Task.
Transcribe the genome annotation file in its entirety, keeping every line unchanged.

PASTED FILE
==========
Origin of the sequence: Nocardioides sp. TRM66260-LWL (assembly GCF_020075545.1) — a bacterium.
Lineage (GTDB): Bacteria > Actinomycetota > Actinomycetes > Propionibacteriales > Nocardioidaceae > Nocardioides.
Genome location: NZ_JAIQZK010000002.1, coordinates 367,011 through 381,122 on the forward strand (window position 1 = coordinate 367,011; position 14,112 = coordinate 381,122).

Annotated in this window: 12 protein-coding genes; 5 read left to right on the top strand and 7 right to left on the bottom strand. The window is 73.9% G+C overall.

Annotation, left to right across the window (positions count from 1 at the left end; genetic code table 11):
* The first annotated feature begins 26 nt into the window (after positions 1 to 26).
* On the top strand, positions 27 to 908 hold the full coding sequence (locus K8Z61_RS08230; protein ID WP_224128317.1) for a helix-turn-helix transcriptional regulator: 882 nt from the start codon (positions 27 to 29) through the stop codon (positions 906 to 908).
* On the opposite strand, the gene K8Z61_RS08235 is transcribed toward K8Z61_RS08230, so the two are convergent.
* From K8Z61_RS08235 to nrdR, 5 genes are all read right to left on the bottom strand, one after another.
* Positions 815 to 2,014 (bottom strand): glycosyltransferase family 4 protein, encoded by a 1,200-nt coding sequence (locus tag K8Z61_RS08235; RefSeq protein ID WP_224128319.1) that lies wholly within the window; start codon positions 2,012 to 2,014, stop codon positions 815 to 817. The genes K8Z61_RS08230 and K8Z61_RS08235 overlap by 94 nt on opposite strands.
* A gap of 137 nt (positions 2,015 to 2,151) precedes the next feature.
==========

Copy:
Origin of the sequence: Nocardioides sp. TRM66260-LWL (assembly GCF_020075545.1) — a bacterium.
Lineage (GTDB): Bacteria > Actinomycetota > Actinomycetes > Propionibacteriales > Nocardioidaceae > Nocardioides.
Genome location: NZ_JAIQZK010000002.1, coordinates 367,011 through 381,122 on the forward strand (window position 1 = coordinate 367,011; position 14,112 = coordinate 381,122).

Annotated in this window: 12 protein-coding genes; 5 read left to right on the top strand and 7 right to left on the bottom strand. The window is 73.9% G+C overall.

Annotation, left to right across the window (positions count from 1 at the left end; genetic code table 11):
* The first annotated feature begins 26 nt into the window (after positions 1 to 26).
* On the top strand, positions 27 to 908 hold the full coding sequence (locus K8Z61_RS08230; protein ID WP_224128317.1) for a helix-turn-helix transcriptional regulator: 882 nt from the start codon (positions 27 to 29) through the stop codon (positions 906 to 908).
* On the opposite strand, the gene K8Z61_RS08235 is transcribed toward K8Z61_RS08230, so the two are convergent.
* From K8Z61_RS08235 to nrdR, 5 genes are all read right to left on the bottom strand, one after another.
* Positions 815 to 2,014 (bottom strand): glycosyltransferase family 4 protein, encoded by a 1,200-nt coding sequence (locus tag K8Z61_RS08235; RefSeq protein ID WP_224128319.1) that lies wholly within the window; start codon positions 2,012 to 2,014, stop codon positions 815 to 817. The genes K8Z61_RS08230 and K8Z61_RS08235 overlap by 94 nt on opposite strands.
* A gap of 137 nt (positions 2,015 to 2,151) precedes the next feature.